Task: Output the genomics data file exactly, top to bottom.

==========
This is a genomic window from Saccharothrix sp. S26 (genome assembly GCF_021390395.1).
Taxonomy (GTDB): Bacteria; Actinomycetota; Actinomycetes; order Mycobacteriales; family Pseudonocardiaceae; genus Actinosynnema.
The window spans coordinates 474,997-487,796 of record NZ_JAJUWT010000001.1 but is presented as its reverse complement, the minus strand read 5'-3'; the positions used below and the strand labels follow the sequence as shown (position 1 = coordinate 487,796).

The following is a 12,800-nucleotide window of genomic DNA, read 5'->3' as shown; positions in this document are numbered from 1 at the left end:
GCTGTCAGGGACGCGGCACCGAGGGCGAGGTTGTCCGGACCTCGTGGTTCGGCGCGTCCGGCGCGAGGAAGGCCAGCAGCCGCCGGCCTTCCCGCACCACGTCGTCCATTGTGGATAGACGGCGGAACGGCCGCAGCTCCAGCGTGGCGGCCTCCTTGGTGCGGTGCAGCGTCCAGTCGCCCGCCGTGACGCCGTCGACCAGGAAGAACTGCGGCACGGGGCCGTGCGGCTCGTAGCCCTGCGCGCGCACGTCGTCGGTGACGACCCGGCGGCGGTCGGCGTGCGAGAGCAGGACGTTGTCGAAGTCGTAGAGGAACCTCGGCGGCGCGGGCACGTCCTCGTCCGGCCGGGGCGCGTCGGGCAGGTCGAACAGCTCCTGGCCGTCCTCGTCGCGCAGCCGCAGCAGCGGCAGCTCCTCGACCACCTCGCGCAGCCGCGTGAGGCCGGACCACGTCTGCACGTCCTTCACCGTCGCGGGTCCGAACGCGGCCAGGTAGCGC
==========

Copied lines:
This is a genomic window from Saccharothrix sp. S26 (genome assembly GCF_021390395.1).
Taxonomy (GTDB): Bacteria; Actinomycetota; Actinomycetes; order Mycobacteriales; family Pseudonocardiaceae; genus Actinosynnema.
The window spans coordinates 474,997-487,796 of record NZ_JAJUWT010000001.1 but is presented as its reverse complement, the minus strand read 5'-3'; the positions used below and the strand labels follow the sequence as shown (position 1 = coordinate 487,796).

The following is a 12,800-nucleotide window of genomic DNA, read 5'->3' as shown; positions in this document are numbered from 1 at the left end:
GCTGTCAGGGACGCGGCACCGAGGGCGAGGTTGTCCGGACCTCGTGGTTCGGCGCGTCCGGCGCGAGGAAGGCCAGCAGCCGCCGGCCTTCCCGCACCACGTCGTCCATTGTGGATAGACGGCGGAACGGCCGCAGCTCCAGCGTGGCGGCCTCCTTGGTGCGGTGCAGCGTCCAGTCGCCCGCCGTGACGCCGTCGACCAGGAAGAACTGCGGCACGGGGCCGTGCGGCTCGTAGCCCTGCGCGCGCACGTCGTCGGTGACGACCCGGCGGCGGTCGGCGTGCGAGAGCAGGACGTTGTCGAAGTCGTAGAGGAACCTCGGCGGCGCGGGCACGTCCTCGTCCGGCCGGGGCGCGTCGGGCAGGTCGAACAGCTCCTGGCCGTCCTCGTCGCGCAGCCGCAGCAGCGGCAGCTCCTCGACCACCTCGCGCAGCCGCGTGAGGCCGGACCACGTCTGCACGTCCTTCACCGTCGCGGGTCCGAACGCGGCCAGGTAGCGC